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Autumn Budget 2021: How will the announcements impact landlords and property investors?

Thu 28 Oct 2021

After lots of news on the tax front for property investors and landlords, we’ve now had two budgets in a row that have more or less left the lettings market alone!

Although there weren’t any announcements specifically aimed at the lettings industry in Rishi Sunak’s latest budget, the broad picture is good. Predictions for the economy were more buoyant than expected, and that’s really the best possible news for the property market right now.

It’s important to understand that any shifts in the economy can impact the property market, so here is our take on what’s useful to know from Wednesday’s budget.

What does the Government think is in store for the UK economy?

Overall, the economic indicators versus the forecasts are so much better than was thought even just a few months ago. Nevertheless, there are some challenges ahead:

On the positive front:

Overall, these better-than-expected results for the economy should help continue to support our fairly buoyant property market in the near future.


Wages are a key influence on property prices and rents. When they go up, typically property prices and rents can increase too, especially where demand is higher than supply.

There were two important announcements regarding wages that should positively affect the property market into the future:

  1. In April 2022 the minimum wage will rise from £8.91 to £9.50. This should help to combat some of the cost of living rises for those on lower incomes and means everyone has the chance of earning around two-thirds of the average wage in the UK.

Although those on minimum wage are still probably unable to afford to buy a home, this news is good for the rental market. Rents are very much tied to wages, so a higher baseline wage for most people will definitely help keep rents buoyant and should help reduce arrears.

  1. The public pay freeze is ending. This means rents should be able to rise in those areas where the major employers are public services, such as the NHS, a local council or HMRC. As it stands currently, accepting a public sector worker as a tenant could restrict rent increases, whereas someone working in the private sector, where salaries are rising, could be able to pay more for their accommodation.

Tax changes

To the relief of most people, the Chancellor had very little to say on the tax front. However, we do still have the 1.25% rise in National Insurance coming into effect in April, which was recently announced.

Tax changes announced today which could affect the property market and your costs include:

The Office of Tax Simplification had highlighted prior to the budget that the requirement for landlords to pay Capital Gains Tax (CGT) on sold properties within 30 days was incredibly difficult to achieve due to the administration involved. The good news from this budget is this has now been extended to 60 days, which should help reduce some of the fines currently being charged for missing the 30 day period. 

Specific housing announcements

Landlords could potentially benefit from the already reported £65m fund in England to help tenants in arrears who are at risk of being made homeless, which is being administered by local councils.

But apart from this plan to help tenants, in this budget, the housing news is mainly related to new homes and includes:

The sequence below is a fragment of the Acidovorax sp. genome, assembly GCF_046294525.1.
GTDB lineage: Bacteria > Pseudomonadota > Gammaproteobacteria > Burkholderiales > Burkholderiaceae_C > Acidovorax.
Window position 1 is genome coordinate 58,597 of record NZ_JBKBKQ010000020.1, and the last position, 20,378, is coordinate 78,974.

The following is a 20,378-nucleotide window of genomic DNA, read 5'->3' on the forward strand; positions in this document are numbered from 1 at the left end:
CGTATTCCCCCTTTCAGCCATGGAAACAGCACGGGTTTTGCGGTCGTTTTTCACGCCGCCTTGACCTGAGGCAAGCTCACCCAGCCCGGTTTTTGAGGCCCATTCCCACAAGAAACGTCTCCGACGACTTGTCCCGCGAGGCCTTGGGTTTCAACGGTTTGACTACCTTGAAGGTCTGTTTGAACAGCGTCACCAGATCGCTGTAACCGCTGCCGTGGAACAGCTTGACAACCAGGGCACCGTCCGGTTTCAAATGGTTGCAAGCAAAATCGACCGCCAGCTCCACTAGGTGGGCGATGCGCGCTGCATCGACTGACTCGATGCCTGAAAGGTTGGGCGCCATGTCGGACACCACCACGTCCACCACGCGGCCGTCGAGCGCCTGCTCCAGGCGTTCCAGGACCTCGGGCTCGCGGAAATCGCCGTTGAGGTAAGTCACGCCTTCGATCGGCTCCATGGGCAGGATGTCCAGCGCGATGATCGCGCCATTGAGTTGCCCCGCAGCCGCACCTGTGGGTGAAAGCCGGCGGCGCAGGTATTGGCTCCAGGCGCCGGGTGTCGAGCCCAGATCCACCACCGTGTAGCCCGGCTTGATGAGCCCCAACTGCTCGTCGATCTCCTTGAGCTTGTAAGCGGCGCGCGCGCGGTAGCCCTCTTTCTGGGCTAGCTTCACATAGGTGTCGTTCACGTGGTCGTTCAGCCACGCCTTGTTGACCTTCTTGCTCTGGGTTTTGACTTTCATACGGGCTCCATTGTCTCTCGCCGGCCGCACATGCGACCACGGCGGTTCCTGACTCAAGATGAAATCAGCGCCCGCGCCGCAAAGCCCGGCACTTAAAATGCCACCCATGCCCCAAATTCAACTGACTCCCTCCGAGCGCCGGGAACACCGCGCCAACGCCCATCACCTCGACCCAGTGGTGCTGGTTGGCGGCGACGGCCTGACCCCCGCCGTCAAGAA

From a landlord and investor perspective, any new homes help to take the ‘pressure’ off the rental market from a supply and demand perspective, especially if affordable and this funding could also help local property investors that build to sell or rent.

Major infrastructure changes

One thing that this Government has seemed to understand is the importance of connecting investment in infrastructure which results in better transport links, to opening up new potential areas for more homes to be built. Improved infrastructure in existing areas can help boost demand for homes and increase prices and rents, as well as potentially attracting further investment.

Although these changes are very specific to individual areas, the announcement from Rishi Sunak of £6.9bn investment for English city regions to spend on train, tram, bus and cycle projects, highlighted areas such as Greater Manchester, the West Midlands and West Yorkshire as key places which were set to benefit.

It is always worth keeping an eye on investment that the budget might help to generate new transport and infrastructure changes in the area/s you let property in.

Eco-friendly initiatives

Surprisingly, given the impending COP26, very little was said about investment in reducing the UK's net greenhouse emissions to zero by 2050. We were told that there will be a £30bn investment in new green industries of the future, but this was also announced in the March budget.

So, the recent promise of a £5,000 grant towards renewable energy heating systems, such as heat pumps, seems to be the only direct support property owners can secure for eco-improvements at the moment.

Steps to take

Remember, not everything is announced or hits the headlines, and even small changes could make a big difference to you and your property plans. So, whatever the announcements are, there are three things which are worth doing after every budget:

  1. Speak to an independent financial advisor to check whether anything is likely to affect your plans in the future
  2. Consult a property tax expert to see if there are any implications for your property earnings and profits
  3. Contact the solicitor who handles your estate affairs, to check whether you need to make any changes to your will.

In the meantime, if you have any questions about the property market, your property or portfolio, please do contact your local experts who have the expertise to help you decide to do what’s next.

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